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A Section from "The Continuous Improvement Development Guide"

Volume 2: Committing >

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Embrace Facts and Data (Principle)

Basic Section Information

Far too often, people rely upon gut feel and opinion to make decisions. Whether this is done by leaders directing their teams, or by groups of problem solvers working on their projects, the outcome tends to be the same: poor results.

At the heart of great leadership is an affinity for facts and data. The same holds true for continuous improvement.  Without facts and data, any decision is just a guess. Now, that is not to say that leadership and problem solving is simply number crunching. There is a blend of art and science that goes into both. Experience and training help decision makers determine which data to use and which facts are relevant.

In a continuous improvement organization, the pace is simply too fast and the expectations for getting better are too high to waste precious resources. Making decisions based on facts and data helps get the most out of the time and money and energy you commit to your improvement efforts.

This principle, Embrace Facts and Data, is a bedrock principle for continuous improvement.

Prerequisites

Using facts and data demands a level of trust between teams and their leaders. Make sure to review and begin incorporating the following principles into your organization before focusing on facts and data.

Section Details

Estimated Time for Section: Variable

While the principle is ongoing, it is highly variable in how quickly a company adopts facts and data into their culture.

Difficulty: Low

The actual process of making decisions based on numbers is easy. The challenge lies in making the choice to actually do it, hence the variable time mentioned above in the time frame.

Risk: Low

There is little risk that comes from using numbers in decision making. In fact, this principle actually reduces the risk of making poor decisions.

There is a small risk of morale issues if facts and data, specifically metrics, are used to target individual performance issues.

Materials Required

No special materials are required for this section.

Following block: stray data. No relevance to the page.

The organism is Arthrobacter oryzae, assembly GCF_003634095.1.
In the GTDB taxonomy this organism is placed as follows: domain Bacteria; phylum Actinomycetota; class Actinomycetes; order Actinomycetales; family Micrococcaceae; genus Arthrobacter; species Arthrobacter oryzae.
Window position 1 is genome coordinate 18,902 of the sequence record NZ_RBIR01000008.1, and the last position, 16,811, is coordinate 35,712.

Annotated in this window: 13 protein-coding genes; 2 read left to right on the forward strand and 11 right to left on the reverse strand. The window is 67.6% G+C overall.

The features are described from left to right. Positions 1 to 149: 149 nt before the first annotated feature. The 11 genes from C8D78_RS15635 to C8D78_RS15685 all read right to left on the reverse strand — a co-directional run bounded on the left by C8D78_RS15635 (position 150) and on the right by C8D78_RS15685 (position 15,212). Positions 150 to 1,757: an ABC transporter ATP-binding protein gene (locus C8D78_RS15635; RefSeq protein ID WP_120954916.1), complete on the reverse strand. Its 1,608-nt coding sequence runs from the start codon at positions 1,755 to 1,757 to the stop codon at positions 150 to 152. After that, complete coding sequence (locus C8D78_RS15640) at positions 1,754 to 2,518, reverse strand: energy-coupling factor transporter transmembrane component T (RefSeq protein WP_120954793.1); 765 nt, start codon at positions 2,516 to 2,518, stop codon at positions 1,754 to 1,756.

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Detailed Section Information

Far too often, people act on instinct to make decisions.  They rely upon assumptions and opinions rather than facts and data.

As a result, problem solving efforts come up short and leadership decisions take the organization in the wrong direction.

The problem is that people overestimate their ability to make decisions without following a strong process. They tend to feel that they have a better understanding of the situation than they really do.

What Are “Facts and Data”?

Facts and data are the qualitative (facts) and quantitative (data) descriptors of the entity or situation under observation. The key is that both facts and data are not open to interpretation, and they are not dependent upon the person assessing them.

Facts and data are non-arbitrary. “He is too tall to be a pilot” is an opinion. “He is 6’4″ tall” is data. “His height exceeds the USAF height range for a pilot” is a fact. While the opinion may be correct, it is not presented in a way that precludes disagreement. Other people may have different opinions. Facts and data are not open to interpretation.

Better Decisions

The most obvious benefit of using facts and data to make decisions is that…

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This information is only available in our premium version of this section of our practical guide to continuous improvement.

This information is only available in our premium version of this section of our practical guide to continuous improvement.

This information is only available in our premium version of this section of our practical guide to continuous improvement.

This information is only available in our premium version of this section of our practical guide to continuous improvement.

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